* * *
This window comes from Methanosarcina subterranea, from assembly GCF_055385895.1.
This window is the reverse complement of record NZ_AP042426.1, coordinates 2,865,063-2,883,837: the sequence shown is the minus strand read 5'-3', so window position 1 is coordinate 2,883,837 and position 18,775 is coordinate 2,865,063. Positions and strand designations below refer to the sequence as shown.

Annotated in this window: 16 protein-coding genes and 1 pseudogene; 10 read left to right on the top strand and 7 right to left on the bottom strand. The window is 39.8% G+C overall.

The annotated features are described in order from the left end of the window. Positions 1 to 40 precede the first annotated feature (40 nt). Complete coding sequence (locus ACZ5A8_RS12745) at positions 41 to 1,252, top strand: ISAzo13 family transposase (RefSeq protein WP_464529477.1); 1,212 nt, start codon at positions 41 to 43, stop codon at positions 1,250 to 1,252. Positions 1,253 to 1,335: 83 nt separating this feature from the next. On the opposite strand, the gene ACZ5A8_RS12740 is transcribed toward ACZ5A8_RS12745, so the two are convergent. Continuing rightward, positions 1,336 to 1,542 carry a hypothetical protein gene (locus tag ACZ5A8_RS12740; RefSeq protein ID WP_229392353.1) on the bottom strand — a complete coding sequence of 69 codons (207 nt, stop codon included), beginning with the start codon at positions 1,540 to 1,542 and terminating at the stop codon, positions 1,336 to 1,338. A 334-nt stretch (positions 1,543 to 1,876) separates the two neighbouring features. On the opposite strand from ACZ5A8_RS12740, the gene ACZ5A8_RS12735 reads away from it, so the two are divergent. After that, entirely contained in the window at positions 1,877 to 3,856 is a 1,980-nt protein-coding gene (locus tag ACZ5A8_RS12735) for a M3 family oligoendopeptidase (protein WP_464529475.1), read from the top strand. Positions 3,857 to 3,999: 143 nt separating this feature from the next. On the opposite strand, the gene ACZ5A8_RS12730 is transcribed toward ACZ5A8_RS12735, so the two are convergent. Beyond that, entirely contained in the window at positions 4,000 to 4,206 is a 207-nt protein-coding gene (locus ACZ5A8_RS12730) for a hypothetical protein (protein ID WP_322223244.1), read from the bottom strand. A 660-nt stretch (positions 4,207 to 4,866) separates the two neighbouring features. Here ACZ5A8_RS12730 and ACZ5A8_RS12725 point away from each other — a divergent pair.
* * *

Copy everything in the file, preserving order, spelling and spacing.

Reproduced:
This window comes from Methanosarcina subterranea, from assembly GCF_055385895.1.
This window is the reverse complement of record NZ_AP042426.1, coordinates 2,865,063-2,883,837: the sequence shown is the minus strand read 5'-3', so window position 1 is coordinate 2,883,837 and position 18,775 is coordinate 2,865,063. Positions and strand designations below refer to the sequence as shown.

Annotated in this window: 16 protein-coding genes and 1 pseudogene; 10 read left to right on the top strand and 7 right to left on the bottom strand. The window is 39.8% G+C overall.

The annotated features are described in order from the left end of the window. Positions 1 to 40 precede the first annotated feature (40 nt). Complete coding sequence (locus ACZ5A8_RS12745) at positions 41 to 1,252, top strand: ISAzo13 family transposase (RefSeq protein WP_464529477.1); 1,212 nt, start codon at positions 41 to 43, stop codon at positions 1,250 to 1,252. Positions 1,253 to 1,335: 83 nt separating this feature from the next. On the opposite strand, the gene ACZ5A8_RS12740 is transcribed toward ACZ5A8_RS12745, so the two are convergent. Continuing rightward, positions 1,336 to 1,542 carry a hypothetical protein gene (locus tag ACZ5A8_RS12740; RefSeq protein ID WP_229392353.1) on the bottom strand — a complete coding sequence of 69 codons (207 nt, stop codon included), beginning with the start codon at positions 1,540 to 1,542 and terminating at the stop codon, positions 1,336 to 1,338. A 334-nt stretch (positions 1,543 to 1,876) separates the two neighbouring features. On the opposite strand from ACZ5A8_RS12740, the gene ACZ5A8_RS12735 reads away from it, so the two are divergent. After that, entirely contained in the window at positions 1,877 to 3,856 is a 1,980-nt protein-coding gene (locus tag ACZ5A8_RS12735) for a M3 family oligoendopeptidase (protein WP_464529475.1), read from the top strand. Positions 3,857 to 3,999: 143 nt separating this feature from the next. On the opposite strand, the gene ACZ5A8_RS12730 is transcribed toward ACZ5A8_RS12735, so the two are convergent. Beyond that, entirely contained in the window at positions 4,000 to 4,206 is a 207-nt protein-coding gene (locus ACZ5A8_RS12730) for a hypothetical protein (protein ID WP_322223244.1), read from the bottom strand. A 660-nt stretch (positions 4,207 to 4,866) separates the two neighbouring features. Here ACZ5A8_RS12730 and ACZ5A8_RS12725 point away from each other — a divergent pair.